Shorthand for history with the person you are trying to lead or influence. This is power derived from familiarity and trust with another person. It is based on the psychological principles of liking, similarity, and reciprocity. Between people who know each other well, this can be the most important power source. High ratings on history power are strongly correlated with high ratings on interpersonal skills.
Power based on people's perceptions of your character, including such elements of character as integrity, honesty, fairness, courage, kindness, modesty, prudence, and so on. A significant source of personal power. Ranked #1 globally.
Organizational Power Sources
Power derived from your role in a group, organization, or community. The legitimate power and authority vested in a role or position. Can be a significant source of power but can also lead to abuses of power if not used wisely. Is strongest when combined with high ratings on character, attraction, knowledge, expressiveness, and reputation power.
Power derived from the breadth and quality of your connections with other people. Based on the social capital of network members through reciprocal respect, admiration, favor granting, and collaboration. A substantial source of organizational power. High ratings on this power source can triple your influence effectiveness and make you twice as inspirational as people with low network power.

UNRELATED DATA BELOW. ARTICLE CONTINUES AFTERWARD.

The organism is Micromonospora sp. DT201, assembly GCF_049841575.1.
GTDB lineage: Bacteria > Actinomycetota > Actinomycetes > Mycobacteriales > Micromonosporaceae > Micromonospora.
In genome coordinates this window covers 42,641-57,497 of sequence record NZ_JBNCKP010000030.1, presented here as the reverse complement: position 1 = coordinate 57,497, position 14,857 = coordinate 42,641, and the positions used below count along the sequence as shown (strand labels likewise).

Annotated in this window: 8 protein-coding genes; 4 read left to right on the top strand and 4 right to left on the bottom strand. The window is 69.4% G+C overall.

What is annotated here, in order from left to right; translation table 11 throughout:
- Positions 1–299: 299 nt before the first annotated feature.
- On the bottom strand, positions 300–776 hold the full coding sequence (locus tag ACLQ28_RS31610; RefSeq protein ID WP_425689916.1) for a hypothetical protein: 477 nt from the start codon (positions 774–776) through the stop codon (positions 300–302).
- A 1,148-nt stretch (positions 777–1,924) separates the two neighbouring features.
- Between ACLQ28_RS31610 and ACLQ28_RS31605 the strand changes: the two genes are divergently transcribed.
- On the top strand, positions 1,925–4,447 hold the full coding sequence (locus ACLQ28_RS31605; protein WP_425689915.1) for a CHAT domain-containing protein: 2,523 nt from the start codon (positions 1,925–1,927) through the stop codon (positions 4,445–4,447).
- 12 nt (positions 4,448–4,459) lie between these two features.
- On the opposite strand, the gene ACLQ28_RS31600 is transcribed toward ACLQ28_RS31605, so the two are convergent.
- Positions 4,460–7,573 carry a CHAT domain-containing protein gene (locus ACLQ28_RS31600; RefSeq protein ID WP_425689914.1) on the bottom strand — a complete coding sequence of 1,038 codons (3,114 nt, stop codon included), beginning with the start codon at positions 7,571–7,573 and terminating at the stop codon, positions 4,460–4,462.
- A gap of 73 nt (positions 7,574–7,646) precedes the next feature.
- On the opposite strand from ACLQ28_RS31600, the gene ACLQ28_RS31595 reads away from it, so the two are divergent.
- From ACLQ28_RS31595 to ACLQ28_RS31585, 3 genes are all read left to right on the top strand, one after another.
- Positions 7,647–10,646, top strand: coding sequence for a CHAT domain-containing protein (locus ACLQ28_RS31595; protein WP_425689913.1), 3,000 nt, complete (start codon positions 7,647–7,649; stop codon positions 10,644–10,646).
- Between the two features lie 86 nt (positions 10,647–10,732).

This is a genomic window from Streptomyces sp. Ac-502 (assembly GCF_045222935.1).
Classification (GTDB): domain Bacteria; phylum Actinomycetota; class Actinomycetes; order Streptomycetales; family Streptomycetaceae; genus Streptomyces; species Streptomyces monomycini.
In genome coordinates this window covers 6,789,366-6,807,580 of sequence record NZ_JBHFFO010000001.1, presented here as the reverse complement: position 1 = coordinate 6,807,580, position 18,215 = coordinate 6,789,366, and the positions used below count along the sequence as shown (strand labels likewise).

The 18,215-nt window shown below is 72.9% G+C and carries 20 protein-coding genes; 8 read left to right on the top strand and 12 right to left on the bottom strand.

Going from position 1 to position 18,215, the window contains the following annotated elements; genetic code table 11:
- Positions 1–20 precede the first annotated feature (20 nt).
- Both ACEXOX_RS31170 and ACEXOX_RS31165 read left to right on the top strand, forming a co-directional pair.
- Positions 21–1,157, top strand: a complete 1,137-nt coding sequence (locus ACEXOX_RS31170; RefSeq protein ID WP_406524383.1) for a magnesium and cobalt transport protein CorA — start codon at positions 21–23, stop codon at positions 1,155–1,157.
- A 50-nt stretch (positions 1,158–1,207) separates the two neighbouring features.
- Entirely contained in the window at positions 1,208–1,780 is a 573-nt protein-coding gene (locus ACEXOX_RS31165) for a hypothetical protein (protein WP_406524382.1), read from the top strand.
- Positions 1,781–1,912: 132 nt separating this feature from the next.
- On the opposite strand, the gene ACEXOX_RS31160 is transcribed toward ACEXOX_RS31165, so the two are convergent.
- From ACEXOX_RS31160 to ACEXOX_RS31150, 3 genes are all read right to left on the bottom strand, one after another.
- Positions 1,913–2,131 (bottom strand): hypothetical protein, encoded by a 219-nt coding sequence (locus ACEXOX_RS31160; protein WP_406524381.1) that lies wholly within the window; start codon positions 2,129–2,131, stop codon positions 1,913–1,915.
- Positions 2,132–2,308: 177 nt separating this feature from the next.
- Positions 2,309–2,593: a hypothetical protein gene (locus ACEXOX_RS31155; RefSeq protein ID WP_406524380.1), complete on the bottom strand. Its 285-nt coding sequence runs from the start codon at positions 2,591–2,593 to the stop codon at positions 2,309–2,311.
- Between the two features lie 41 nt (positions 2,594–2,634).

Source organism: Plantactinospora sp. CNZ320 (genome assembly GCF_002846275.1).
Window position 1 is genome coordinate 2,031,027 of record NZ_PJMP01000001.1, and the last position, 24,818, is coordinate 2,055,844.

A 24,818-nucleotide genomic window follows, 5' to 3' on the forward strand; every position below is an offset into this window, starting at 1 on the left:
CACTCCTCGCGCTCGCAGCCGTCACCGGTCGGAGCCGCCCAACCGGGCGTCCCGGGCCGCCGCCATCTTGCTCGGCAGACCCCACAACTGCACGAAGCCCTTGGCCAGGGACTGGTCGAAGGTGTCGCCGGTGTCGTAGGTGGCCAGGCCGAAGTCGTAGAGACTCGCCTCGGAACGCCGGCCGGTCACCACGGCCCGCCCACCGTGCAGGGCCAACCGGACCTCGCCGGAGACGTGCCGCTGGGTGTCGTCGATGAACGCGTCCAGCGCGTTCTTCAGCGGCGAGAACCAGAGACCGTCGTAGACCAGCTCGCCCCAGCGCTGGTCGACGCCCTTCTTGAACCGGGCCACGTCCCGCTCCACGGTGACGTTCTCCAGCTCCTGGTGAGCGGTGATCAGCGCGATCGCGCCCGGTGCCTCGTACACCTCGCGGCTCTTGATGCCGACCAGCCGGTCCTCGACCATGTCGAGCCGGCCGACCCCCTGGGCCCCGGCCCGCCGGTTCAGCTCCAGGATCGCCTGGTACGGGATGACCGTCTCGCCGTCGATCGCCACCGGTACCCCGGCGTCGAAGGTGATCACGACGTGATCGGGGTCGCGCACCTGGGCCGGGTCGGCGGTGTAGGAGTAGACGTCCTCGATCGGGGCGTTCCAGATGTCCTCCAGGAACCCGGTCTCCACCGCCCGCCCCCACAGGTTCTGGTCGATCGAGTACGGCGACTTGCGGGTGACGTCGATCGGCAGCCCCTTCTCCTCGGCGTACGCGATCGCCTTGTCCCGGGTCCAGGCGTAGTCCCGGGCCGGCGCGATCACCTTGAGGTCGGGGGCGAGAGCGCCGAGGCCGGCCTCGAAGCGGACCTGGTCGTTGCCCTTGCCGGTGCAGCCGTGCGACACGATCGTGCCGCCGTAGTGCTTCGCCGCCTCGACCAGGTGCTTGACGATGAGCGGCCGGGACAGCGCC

Power derived from your ownership or control of important resources (such as wealth, labor, territory, time, or natural resources) that other people value and need. Typically, not a strong source of power for most people.
Your access to and control of information. This power source has five elements that form the mnemonic RADIO: retrieval, access, dissemination, interpretation, and organization. Together and separately, these capabilities enable people to lead and influence others through the effective deployment of information.
Power based on an estimation of the overall quality of a person by others in a community (team, organization, or society) to which the person belongs. A significant source of power for people who are well thought of and a significant power drain for those with poor reputations. High ratings on this power source more than triple your influence effectiveness and significantly increase the likelihood that others will follow you.
Meta Power Source
Power based on your desire to be more powerful coupled with the courage to act. This power comes from within and can magnify every other source of power. It depends entirely on your decision to act, on your passion and commitment, but also your energy and action. Will power is different from desire and longing. It comes not from the impulse to act but from acting on the impulse. The most important power source of all. Compared to low will power, high will power can increase your leadership and influence effectiveness by a factor of ten. In The Elements of Power, I cite examples of otherwise ordinary people who have accomplished a great deal through the sheer force of their will.